Previous hold circuits frequently made use of expensive components such as latching relays and/or integrated circuits comparators and related associated circuitry adding substantial cost to the telephone. In many instances such circuitry has poor sensitivity because of the compromise between trigger "on" sensitivity and the ability to drop completely on high resistance extensions and in the presence of low central office battery voltage. Some hold circuit methods require the use of a microprocessor and related circuitry to sense the line voltage change with conversion to a digital signal. It is obvious that all such circuitry suffers to some degree from overcomplexity with reduction in the intended reliability that stems from the increased number of components required in such circuit designs.
Many of the existing hold circuits also suffer from the lack of inclusion of an automatic delay or time-out facility. In this event, for example, if a call is placed on "hold" and an extension of the original phone is not again taken off hook within a predetermined time period, it is desirable that the "hold" condition should be dropped, to avoid excessive charge against the telephone subscriber. Another hazard which occurs and is particularly undesirable with the no time-out hold circuits is the effect of static discharge from a person to the telephone. Such static discharge can trigger the hold circuit into the "on-hold" state and will remain on until either the handset is picked up or a disconnect signal is received. In the event that the telephone is located on an ungrounded metal desk, a discharge to desk can also trigger the hold circuit to an "on" state.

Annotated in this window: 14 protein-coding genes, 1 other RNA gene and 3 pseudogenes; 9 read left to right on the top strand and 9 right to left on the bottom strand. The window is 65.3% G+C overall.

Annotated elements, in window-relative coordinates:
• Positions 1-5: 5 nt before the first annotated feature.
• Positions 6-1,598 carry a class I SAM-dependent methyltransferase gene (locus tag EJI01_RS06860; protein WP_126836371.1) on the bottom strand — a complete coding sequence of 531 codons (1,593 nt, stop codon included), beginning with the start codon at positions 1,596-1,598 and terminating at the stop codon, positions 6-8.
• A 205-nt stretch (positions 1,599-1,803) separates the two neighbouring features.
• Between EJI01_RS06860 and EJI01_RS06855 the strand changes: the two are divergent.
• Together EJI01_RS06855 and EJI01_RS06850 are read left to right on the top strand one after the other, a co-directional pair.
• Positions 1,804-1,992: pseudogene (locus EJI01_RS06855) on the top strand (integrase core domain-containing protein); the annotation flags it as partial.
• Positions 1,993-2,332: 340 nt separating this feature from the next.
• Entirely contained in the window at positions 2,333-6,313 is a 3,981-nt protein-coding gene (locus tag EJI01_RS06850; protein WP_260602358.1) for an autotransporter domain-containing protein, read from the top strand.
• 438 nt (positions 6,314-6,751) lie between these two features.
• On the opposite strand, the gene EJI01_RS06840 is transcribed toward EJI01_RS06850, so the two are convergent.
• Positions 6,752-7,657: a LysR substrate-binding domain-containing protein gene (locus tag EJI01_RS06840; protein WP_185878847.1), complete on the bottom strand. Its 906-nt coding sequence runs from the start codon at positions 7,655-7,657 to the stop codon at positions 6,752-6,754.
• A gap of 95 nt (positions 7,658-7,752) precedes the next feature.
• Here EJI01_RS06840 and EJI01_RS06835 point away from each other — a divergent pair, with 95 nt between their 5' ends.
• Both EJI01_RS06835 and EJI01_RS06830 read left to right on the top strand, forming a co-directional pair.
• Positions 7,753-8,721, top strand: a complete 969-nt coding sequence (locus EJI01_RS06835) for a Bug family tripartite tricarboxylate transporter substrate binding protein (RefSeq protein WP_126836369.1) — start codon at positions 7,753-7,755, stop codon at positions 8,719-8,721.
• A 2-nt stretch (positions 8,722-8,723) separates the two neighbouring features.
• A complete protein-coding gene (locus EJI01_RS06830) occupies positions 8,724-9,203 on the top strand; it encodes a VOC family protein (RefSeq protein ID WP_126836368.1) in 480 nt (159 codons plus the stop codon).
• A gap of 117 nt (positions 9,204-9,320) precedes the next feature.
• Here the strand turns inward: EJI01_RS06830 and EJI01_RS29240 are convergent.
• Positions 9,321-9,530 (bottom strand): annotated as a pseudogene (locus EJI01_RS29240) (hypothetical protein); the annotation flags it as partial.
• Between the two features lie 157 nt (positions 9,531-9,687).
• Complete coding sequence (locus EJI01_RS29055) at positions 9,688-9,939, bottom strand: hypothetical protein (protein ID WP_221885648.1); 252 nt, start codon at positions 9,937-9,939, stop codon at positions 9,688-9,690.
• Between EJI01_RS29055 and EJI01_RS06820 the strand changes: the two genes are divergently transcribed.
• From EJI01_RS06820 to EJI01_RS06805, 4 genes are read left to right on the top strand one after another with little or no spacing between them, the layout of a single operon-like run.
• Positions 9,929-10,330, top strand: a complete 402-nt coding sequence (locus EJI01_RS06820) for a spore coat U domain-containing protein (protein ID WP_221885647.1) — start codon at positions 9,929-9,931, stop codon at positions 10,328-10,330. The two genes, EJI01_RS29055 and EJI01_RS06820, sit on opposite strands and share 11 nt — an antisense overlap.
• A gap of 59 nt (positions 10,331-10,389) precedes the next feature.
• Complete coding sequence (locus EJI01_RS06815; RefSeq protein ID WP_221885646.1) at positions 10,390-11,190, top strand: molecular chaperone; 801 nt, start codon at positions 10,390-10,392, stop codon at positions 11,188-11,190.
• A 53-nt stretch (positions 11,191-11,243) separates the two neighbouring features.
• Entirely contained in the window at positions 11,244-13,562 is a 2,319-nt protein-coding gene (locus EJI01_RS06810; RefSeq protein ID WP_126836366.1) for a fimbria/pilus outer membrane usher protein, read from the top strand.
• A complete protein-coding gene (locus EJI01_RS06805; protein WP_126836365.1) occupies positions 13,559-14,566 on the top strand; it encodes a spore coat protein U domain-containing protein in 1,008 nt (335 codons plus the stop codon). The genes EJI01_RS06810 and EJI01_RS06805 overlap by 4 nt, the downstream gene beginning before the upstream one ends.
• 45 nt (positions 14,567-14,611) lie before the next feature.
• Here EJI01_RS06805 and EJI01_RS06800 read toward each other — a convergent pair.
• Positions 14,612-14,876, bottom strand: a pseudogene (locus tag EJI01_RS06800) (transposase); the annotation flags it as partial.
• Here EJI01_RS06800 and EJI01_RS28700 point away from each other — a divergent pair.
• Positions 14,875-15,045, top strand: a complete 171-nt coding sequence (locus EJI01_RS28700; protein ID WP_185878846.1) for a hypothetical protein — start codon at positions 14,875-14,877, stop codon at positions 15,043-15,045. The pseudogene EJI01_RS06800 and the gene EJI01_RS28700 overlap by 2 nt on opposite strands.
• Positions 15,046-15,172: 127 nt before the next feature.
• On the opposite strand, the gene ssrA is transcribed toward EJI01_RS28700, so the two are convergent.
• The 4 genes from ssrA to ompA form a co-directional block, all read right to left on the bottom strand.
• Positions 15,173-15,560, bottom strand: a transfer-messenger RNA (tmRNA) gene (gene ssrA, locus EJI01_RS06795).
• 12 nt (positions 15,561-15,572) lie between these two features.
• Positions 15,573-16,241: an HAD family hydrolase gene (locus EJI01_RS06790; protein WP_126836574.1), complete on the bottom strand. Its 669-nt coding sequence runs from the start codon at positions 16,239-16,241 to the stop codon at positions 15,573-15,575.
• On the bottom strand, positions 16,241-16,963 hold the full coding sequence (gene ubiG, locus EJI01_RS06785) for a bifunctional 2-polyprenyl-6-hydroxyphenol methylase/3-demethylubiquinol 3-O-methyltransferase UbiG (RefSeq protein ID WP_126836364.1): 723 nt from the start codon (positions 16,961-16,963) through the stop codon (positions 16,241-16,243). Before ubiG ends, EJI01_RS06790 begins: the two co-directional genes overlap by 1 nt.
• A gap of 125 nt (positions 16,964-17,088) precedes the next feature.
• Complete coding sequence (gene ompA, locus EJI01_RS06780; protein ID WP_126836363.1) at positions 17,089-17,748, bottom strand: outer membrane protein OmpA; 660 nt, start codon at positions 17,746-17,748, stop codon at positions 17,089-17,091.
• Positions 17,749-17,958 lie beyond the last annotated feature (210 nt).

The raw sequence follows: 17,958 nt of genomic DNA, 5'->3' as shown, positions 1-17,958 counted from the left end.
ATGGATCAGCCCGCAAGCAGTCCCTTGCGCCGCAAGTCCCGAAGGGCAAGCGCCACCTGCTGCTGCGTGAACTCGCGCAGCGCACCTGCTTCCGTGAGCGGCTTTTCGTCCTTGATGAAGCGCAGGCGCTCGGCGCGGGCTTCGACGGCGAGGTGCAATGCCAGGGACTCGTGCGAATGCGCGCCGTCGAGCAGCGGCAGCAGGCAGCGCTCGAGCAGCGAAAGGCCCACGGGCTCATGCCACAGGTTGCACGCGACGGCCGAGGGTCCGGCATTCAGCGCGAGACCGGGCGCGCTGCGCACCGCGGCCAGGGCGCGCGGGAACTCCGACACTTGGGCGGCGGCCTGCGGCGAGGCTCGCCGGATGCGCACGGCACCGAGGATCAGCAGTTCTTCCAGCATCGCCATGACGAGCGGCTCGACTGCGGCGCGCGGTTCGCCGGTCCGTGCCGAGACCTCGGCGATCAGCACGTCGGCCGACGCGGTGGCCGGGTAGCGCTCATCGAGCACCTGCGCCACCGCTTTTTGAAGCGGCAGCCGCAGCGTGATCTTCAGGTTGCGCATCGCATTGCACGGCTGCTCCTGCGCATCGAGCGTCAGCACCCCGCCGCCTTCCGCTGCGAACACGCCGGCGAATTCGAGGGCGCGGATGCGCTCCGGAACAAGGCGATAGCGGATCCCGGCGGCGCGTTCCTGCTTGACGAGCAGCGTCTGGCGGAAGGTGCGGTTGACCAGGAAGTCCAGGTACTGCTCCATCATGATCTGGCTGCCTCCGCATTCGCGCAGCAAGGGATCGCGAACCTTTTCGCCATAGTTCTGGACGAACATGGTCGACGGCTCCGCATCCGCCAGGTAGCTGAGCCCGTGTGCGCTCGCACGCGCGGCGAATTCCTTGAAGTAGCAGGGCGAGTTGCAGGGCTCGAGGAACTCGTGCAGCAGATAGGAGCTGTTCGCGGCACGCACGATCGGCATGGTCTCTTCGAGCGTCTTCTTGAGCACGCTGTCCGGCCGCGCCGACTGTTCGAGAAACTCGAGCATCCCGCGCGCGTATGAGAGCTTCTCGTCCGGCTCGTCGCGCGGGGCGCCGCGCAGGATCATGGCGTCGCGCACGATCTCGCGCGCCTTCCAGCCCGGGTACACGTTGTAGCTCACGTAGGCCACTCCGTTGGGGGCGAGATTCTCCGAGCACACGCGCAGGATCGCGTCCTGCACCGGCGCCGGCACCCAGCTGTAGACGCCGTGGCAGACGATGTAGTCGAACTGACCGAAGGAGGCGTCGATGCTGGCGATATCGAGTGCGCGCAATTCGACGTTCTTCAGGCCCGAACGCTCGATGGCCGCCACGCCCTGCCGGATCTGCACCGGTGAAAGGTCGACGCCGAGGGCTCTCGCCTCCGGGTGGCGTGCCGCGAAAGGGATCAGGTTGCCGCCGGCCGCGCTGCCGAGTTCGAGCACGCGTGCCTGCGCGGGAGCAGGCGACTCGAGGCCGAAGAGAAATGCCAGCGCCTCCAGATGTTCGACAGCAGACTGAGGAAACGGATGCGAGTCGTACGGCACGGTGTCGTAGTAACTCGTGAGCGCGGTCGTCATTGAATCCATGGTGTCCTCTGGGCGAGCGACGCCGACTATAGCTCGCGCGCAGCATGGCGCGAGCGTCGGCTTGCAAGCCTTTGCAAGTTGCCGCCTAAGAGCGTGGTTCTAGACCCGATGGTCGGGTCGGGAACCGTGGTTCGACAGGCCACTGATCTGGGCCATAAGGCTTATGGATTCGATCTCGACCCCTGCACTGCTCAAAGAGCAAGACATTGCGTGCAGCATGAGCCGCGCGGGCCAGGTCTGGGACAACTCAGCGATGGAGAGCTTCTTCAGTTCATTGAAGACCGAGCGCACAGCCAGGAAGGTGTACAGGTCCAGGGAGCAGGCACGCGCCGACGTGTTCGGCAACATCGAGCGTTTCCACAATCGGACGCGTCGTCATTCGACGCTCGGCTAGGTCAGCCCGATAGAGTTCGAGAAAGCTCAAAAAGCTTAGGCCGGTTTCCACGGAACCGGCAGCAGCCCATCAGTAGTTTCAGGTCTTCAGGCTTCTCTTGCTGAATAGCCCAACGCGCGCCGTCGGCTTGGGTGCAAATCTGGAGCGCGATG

Those hold circuits that are most susceptible to the static discharge effect are circuits that employ silicon controlled rectifier (SCR) devices. Such SCR circuits have the advantage of simplicity and high sensitivity for triggering on long telephone loops and usually employ what is termed a "sensitive gate" SCR. Such sensitive gate SCR's are also sensitive to a rapid rate of change of anode voltage that can trigger the SCR into the conductive mode or "on" state thereby turning on the hold circuit. A higher voltage rating for the SCR helps to overcome the problem but also makes it much more expensive. Without special protection or snubbing circuitry the anode of the SCR can be exposed to a rate of change of voltage and high absolute voltage far in excess of its ability of even the best SCR's to resist.